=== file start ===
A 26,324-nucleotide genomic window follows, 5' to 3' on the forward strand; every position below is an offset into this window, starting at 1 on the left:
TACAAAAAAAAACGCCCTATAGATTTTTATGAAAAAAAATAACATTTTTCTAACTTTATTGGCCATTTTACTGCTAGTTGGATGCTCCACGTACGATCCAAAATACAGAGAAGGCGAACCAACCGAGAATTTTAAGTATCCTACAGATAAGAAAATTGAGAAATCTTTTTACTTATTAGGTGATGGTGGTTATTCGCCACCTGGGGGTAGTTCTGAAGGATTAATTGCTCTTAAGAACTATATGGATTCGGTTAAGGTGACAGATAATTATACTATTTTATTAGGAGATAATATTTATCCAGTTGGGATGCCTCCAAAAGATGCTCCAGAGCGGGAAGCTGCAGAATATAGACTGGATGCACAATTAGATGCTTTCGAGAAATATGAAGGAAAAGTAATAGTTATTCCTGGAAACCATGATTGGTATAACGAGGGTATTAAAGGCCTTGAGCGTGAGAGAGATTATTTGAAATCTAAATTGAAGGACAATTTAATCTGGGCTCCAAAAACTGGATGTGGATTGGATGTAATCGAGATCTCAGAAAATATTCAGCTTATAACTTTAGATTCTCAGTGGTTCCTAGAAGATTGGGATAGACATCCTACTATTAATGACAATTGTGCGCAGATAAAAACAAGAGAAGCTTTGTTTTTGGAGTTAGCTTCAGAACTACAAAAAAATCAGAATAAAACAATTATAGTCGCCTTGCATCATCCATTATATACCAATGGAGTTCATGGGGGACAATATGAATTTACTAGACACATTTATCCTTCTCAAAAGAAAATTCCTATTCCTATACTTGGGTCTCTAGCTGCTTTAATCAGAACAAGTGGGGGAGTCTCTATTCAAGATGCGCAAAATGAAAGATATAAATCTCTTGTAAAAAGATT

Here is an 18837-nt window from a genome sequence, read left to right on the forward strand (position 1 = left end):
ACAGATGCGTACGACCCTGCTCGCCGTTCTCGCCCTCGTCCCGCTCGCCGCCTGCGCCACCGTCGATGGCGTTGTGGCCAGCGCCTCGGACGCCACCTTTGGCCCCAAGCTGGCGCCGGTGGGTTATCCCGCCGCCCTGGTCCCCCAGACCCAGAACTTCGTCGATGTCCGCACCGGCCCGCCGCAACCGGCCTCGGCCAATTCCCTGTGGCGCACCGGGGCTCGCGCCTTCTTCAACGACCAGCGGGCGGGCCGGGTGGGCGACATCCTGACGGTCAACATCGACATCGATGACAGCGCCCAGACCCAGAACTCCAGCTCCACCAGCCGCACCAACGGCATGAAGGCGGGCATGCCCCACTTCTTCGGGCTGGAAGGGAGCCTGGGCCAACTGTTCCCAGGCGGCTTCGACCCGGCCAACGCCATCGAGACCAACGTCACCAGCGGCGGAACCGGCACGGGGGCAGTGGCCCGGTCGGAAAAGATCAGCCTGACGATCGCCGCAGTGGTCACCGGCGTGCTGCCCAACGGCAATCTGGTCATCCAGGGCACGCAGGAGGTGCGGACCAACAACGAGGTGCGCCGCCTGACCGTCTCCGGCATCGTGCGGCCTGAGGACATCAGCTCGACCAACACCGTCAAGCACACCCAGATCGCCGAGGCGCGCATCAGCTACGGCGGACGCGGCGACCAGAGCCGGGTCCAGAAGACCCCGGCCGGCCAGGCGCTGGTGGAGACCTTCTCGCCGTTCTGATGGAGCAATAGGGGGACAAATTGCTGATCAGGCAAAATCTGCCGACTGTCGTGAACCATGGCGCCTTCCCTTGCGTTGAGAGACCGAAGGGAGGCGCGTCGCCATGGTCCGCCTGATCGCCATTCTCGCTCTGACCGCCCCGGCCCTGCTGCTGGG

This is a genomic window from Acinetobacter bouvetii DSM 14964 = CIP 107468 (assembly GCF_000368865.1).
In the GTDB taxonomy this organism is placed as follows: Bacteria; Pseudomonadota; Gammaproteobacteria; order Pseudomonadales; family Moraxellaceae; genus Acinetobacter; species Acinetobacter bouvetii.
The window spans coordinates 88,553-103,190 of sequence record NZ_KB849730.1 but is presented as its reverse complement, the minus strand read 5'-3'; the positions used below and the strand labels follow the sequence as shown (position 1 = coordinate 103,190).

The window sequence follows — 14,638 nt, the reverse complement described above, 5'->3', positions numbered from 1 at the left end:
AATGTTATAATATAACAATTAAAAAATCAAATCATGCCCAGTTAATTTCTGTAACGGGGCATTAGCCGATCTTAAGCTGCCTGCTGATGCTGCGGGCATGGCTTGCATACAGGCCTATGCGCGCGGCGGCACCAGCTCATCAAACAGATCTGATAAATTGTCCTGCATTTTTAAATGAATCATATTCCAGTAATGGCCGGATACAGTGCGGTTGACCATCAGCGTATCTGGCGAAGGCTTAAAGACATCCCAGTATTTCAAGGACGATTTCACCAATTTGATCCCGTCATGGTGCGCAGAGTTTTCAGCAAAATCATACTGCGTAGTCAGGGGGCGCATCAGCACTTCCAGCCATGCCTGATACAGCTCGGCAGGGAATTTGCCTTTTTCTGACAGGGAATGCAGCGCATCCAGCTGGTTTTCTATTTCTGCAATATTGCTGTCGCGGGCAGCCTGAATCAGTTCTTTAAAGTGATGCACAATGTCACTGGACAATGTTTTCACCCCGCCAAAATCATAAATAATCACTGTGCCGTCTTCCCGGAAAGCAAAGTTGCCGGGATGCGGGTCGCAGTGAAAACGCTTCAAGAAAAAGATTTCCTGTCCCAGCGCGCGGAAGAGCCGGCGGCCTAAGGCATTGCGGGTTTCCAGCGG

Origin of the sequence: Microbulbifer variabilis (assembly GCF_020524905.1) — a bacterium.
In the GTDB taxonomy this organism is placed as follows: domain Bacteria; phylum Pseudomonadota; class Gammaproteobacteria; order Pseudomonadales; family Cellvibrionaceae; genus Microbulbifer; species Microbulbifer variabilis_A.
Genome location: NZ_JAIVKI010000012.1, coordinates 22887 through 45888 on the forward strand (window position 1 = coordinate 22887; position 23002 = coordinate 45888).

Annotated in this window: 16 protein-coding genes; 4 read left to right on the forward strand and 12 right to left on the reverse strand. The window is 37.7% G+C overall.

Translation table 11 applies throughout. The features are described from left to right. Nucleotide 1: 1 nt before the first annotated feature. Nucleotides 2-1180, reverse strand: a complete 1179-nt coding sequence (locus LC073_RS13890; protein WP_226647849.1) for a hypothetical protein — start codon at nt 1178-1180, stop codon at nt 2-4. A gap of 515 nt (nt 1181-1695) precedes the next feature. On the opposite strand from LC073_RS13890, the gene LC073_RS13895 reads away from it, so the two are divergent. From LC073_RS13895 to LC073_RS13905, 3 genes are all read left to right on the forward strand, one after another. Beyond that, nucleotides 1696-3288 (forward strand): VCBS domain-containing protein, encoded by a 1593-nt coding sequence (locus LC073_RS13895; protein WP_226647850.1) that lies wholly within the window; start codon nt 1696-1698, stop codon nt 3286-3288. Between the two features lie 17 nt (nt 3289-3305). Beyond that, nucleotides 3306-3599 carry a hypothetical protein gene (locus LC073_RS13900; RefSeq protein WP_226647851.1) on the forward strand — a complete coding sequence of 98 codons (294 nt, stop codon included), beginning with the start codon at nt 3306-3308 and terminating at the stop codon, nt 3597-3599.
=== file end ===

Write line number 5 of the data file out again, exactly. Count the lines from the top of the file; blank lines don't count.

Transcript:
This is a genomic window from Acinetobacter bouvetii DSM 14964 = CIP 107468 (assembly GCF_000368865.1).